BART, city quiet about Oscar Grant film

July 24, 2012 12:00:00 AM PDT
A Bay Area story that made national news is now being made into a movie. Filming is already underway for a movie called "Fruitvale," which is a drama about the shooting of Oscar Grant by a BART police officer. ABC7 News learned the transit agency is actually helping make the production possible, but it is all a bit hush-hush at the moment.

The Oakland Film Commission is supposed to tout movie-making in the city, but an official with the commission refused to reveal any information about filming locations except to say there were no filming permits issued for Tuesday. And BART also declined to provide information saying it has an agreement with the producer to keep the filming as quiet as possible.

According to family members, and those familiar with the project, one of the filming locations is the Fruitvale BART Station in Oakland where 22-year-old Grant was shot and killed by a BART police officer. The film is being made with the blessing of BART which is being paid an undisclosed amount of money by the producers.

BART spokesman Jim Allison tells ABC7 News, "When there is filming on BART property, the permit insures that BART is reimbursed for staff work so taxpayers are not subsidizing the film." However, he would not reveal any specific financial details.

The independent film, titled "Fruitvale" stars Oscar winner Octavia Spencer, who plays Grant's mother Wanda Johnson. The two had a chance to talk about grant recently.

"I told her that was the last day I got to see him was my birthday, at my birthday celebration when he came and brought some crabs. So we laughed and we cried and stuff, so it was a really good interview, I mean a really good dinner that we had," said Wanda Johnson, Oscar Grant's mother.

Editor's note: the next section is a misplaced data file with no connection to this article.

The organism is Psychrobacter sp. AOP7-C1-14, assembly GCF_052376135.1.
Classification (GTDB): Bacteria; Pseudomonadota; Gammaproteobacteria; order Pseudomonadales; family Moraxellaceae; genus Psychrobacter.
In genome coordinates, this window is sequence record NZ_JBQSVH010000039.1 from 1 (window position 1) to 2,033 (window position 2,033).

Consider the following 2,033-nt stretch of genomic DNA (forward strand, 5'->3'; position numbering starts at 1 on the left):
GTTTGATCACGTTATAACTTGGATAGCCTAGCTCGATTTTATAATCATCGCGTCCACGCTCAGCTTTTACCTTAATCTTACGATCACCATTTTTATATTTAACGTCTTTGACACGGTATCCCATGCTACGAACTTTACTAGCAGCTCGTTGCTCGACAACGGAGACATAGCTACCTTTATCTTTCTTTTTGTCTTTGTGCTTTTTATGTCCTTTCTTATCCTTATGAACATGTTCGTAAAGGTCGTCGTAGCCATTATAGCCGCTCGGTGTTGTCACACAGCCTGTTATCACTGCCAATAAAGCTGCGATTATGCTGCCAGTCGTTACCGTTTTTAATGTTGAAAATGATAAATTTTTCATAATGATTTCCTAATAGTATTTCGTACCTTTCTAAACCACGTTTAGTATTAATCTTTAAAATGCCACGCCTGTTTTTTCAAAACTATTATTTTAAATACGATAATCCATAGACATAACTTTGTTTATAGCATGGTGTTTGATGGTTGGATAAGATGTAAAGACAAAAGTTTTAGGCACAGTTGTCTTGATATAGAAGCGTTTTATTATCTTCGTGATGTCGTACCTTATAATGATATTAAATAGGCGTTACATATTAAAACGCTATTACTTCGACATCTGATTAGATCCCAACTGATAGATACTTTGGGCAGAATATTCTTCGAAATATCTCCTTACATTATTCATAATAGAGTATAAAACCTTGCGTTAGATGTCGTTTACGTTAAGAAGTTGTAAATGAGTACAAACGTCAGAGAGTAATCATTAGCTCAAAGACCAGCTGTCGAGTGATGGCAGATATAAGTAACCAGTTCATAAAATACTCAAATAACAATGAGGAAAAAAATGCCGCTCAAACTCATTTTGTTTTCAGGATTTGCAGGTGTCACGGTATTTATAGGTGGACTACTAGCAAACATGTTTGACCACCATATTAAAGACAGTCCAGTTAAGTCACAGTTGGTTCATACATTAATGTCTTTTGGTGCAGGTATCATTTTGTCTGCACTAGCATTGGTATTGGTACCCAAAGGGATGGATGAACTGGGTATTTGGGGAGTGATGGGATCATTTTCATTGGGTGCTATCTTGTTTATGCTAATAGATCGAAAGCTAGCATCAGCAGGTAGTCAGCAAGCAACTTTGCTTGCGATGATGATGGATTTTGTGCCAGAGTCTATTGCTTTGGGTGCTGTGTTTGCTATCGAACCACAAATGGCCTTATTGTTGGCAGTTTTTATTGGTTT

The writer and director of "Fruitvale" is East Bay filmmaker Ryan Coogler, seen here on the left during recent filming. He declined comment. Other filming locations have included Highland Hospital and BART police say there will be filming at the San Leandro BART Station later this week.

Regarding the script, the transit agency spokesman says, "BART oversees the content so BART is not portrayed in a way that BART does not want to be portrayed." The city and transit agency have been keeping the film details close to the vest.

"I think it would it has to do with how the case turned out, the controversy behind the case, and what kind of appearance it would give the city of Oakland with this movie itself," said Cephus Johnson, Oscar Grant's uncle.

"I'm believing that it's going to be a success and it will be a teaching tool for others to learn and see that when police are in a tight situation, it doesn't have to end in murder," said Wanda.

BART Officer Johannes Mehserle was acquitted of murder, but convicted of involuntary manslaughter. Officials with BART and the Oakland Film Commission told us if we wanted information about permits and the deal with producers, we would have to make a public records request. We plan to do that.

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